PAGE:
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Trade partners slam EU's carbon imports tax plan

By CHEN WEIHUA in Brussels | China Daily Global | Updated: 2021-08-02 08:59

An aerial view taken on July 26, 2021 shows an AirBubble, an innovative playground providing clean air thanks to algae that absorb pollutants and carbon dioxide and in return produce oxygen, in Warsaw, Poland. [Photo/Agencies]

The European Union's ambitious carbon border tax program has come under fire from global trading partners for being discriminatory, and raised concerns among industry associations that it will damage competitiveness.

On July 14, the European Commission announced its proposal for a Carbon Border Adjustment Mechanism that will take effect in 2026. The iron, steel, cement, aluminum, fertilizer and electricity sectors will be targeted first.

The mechanism will put a "carbon price" on imports of a selection of products, so that European emission reductions contribute to a global emissions decline, instead of pushing carbon-intensive production outside Europe.

European Commissioner for Economy Paolo Gentiloni described the rationale for the mechanism as addressing "the risk of carbon leakage which can undermine our efforts when production is moved elsewhere to avoid EU carbon pricing".

Liu Youbin, a spokesman for China's Ministry of Ecology and Environment, criticized the mechanism, saying it is a unilateral measure that would extend the climate change issue to the trade sector. "It not only violates World Trade Organization principles but also undermines the world's multilateral free trade system, mutual trust in the international community and prospects for world economic growth," he said at a news conference on July 26.

Liu said the EU move goes against the principle of common but differentiated responsibilities in the United Nations Framework Convention on Climate Change and the 2015 Paris Climate Agreement. He said it also encourages unilateralism and protectionism and will greatly harm parties' enthusiasm and capability to cope with climate change.

An official from India's environment ministry voiced similar concerns last week. "India has always held a view that any such unilateral carbon border adjustment will be discriminatory and against the principles of equity and CBDR-RC(common but differentiated responsibilities and respective capabilities)," he told The Times of India.

Such a trade barrier won't help bridge the gap in trust between developed and developing countries ahead of the United Nation's COP26 climate conference to be held in Glasgow, Scotland, in November, the official added.

In April, Brazil, South Africa, India and China issued a joint statement calling the adjustment mechanism "discriminatory".

US government officials have also expressed their reservations about the mechanism, despite the push by some Democratic Party lawmakers for a similar program.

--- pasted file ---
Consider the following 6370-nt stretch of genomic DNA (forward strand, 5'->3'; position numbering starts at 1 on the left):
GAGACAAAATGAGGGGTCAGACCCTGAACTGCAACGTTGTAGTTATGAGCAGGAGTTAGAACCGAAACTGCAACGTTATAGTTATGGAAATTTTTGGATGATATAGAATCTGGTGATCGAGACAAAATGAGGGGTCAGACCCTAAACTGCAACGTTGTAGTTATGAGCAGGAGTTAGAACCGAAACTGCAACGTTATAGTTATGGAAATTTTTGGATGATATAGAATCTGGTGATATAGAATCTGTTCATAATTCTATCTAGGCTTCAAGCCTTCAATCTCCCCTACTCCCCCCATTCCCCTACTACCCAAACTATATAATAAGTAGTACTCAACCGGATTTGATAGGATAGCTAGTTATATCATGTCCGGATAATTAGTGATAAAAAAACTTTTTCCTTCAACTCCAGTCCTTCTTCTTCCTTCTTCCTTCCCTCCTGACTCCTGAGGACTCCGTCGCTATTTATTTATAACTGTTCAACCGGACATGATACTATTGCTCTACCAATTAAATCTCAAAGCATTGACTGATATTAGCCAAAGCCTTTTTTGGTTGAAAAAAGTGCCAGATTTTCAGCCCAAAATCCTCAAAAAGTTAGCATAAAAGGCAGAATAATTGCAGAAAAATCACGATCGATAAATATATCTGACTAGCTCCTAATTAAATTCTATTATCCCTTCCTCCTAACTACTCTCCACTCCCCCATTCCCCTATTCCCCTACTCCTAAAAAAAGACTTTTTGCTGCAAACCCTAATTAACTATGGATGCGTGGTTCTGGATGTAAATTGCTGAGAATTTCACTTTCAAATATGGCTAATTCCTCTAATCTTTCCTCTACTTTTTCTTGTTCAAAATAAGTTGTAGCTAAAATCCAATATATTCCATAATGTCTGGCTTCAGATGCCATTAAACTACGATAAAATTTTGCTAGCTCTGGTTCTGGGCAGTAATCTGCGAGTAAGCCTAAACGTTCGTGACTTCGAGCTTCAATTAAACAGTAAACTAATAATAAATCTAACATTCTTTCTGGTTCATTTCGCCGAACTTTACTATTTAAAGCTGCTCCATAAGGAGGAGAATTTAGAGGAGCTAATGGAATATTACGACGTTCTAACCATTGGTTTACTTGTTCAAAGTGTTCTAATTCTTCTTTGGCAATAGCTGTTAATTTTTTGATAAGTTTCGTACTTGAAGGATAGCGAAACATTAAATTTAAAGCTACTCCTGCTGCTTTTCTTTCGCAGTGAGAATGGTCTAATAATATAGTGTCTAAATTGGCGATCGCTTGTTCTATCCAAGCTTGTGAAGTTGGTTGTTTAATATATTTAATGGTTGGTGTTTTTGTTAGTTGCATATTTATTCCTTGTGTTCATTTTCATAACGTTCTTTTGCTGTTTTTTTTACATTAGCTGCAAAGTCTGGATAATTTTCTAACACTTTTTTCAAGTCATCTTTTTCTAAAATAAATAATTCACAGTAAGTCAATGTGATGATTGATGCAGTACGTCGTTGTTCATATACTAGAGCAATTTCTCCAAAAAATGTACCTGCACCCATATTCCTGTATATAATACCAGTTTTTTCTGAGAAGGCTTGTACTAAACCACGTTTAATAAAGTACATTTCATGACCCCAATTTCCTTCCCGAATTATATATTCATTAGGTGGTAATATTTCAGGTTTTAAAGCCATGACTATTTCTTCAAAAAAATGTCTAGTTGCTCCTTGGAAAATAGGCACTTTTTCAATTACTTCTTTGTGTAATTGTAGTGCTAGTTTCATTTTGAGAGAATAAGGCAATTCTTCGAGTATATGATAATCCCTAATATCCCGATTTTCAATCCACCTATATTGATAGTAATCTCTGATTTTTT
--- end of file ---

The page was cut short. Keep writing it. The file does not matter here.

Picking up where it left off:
Jonathan Pershing, a member of the US climate envoy's team, said that implementing a border levy on carbon-intensive imports while trying to protect European industries will be "extremely complicated".

US Treasury Secretary Janet Yellen said that while carbon pricing can be an effective tool, it should also be recognized that some countries may use other means to curb emissions.

Russian Deputy Prime Minister Alexander Novak said in June that a carbon adjustment mechanism "may clash with global trade rules and threaten the safety of energy supplies".

Hosuk Lee-Makiyama, a Brussels-based economist and director of the European Centre for International Political Economy, said that the mechanism assumes that every country must introduce a carbon price that is identical to the EU's. But there are many legitimate reasons why carbon prices might be lower in another country, in the same way that land prices, wages or interest rates differ.

"The CBAM contradicts the idea that the fastest path toward a carbon-free society for each country might be different from the one that the Europeans have chosen for themselves," he told China Daily.

Haege Fjellheim, director of Carbon Research at Refinitiv, said that while the rationale for an adjustment mechanism is to create the right conditions for European industries to innovate, thrive and go green in a carbon-constrained world, it is also a clear "nudge" to other big emitters to step up their game in order to avoid a carbon cost on their exports to Europe.

She said the phasing out of free allocations of carbon allowances over a 10-year period in the European Commission proposal shows that it has chosen a cautious approach.

"This aims probably both to ensure backing from European industry and policymakers and avoid stirring up international partners," Fjellheim told China Daily.

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